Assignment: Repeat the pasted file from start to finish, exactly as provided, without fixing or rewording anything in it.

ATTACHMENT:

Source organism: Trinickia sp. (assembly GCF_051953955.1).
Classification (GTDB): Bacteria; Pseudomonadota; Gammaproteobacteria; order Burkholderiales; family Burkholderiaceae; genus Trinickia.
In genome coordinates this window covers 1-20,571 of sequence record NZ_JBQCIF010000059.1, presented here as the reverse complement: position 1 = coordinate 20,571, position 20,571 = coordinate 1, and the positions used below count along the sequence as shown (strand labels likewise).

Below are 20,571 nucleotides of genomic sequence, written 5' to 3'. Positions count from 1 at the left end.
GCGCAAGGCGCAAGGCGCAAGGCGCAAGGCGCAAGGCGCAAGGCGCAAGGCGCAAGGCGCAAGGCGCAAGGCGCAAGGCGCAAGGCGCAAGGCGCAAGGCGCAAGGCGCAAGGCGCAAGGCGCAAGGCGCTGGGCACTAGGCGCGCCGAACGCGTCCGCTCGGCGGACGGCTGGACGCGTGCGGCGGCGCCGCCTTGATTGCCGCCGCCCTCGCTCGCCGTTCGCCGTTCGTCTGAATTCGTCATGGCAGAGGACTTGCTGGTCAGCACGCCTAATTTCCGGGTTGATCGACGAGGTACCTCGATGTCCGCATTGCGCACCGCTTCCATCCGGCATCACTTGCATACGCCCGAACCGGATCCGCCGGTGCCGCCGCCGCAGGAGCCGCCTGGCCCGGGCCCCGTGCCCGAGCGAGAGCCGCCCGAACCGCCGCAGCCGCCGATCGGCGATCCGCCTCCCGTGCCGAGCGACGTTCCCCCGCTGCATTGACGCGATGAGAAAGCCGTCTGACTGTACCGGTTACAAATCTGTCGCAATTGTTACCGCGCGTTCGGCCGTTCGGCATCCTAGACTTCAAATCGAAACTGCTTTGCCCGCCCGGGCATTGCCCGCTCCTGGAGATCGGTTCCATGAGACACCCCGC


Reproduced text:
Source organism: Trinickia sp. (assembly GCF_051953955.1).
Classification (GTDB): Bacteria; Pseudomonadota; Gammaproteobacteria; order Burkholderiales; family Burkholderiaceae; genus Trinickia.
In genome coordinates this window covers 1-20,571 of sequence record NZ_JBQCIF010000059.1, presented here as the reverse complement: position 1 = coordinate 20,571, position 20,571 = coordinate 1, and the positions used below count along the sequence as shown (strand labels likewise).

Below are 20,571 nucleotides of genomic sequence, written 5' to 3'. Positions count from 1 at the left end.
GCGCAAGGCGCAAGGCGCAAGGCGCAAGGCGCAAGGCGCAAGGCGCAAGGCGCAAGGCGCAAGGCGCAAGGCGCAAGGCGCAAGGCGCAAGGCGCAAGGCGCAAGGCGCAAGGCGCAAGGCGCAAGGCGCTGGGCACTAGGCGCGCCGAACGCGTCCGCTCGGCGGACGGCTGGACGCGTGCGGCGGCGCCGCCTTGATTGCCGCCGCCCTCGCTCGCCGTTCGCCGTTCGTCTGAATTCGTCATGGCAGAGGACTTGCTGGTCAGCACGCCTAATTTCCGGGTTGATCGACGAGGTACCTCGATGTCCGCATTGCGCACCGCTTCCATCCGGCATCACTTGCATACGCCCGAACCGGATCCGCCGGTGCCGCCGCCGCAGGAGCCGCCTGGCCCGGGCCCCGTGCCCGAGCGAGAGCCGCCCGAACCGCCGCAGCCGCCGATCGGCGATCCGCCTCCCGTGCCGAGCGACGTTCCCCCGCTGCATTGACGCGATGAGAAAGCCGTCTGACTGTACCGGTTACAAATCTGTCGCAATTGTTACCGCGCGTTCGGCCGTTCGGCATCCTAGACTTCAAATCGAAACTGCTTTGCCCGCCCGGGCATTGCCCGCTCCTGGAGATCGGTTCCATGAGACACCCCGC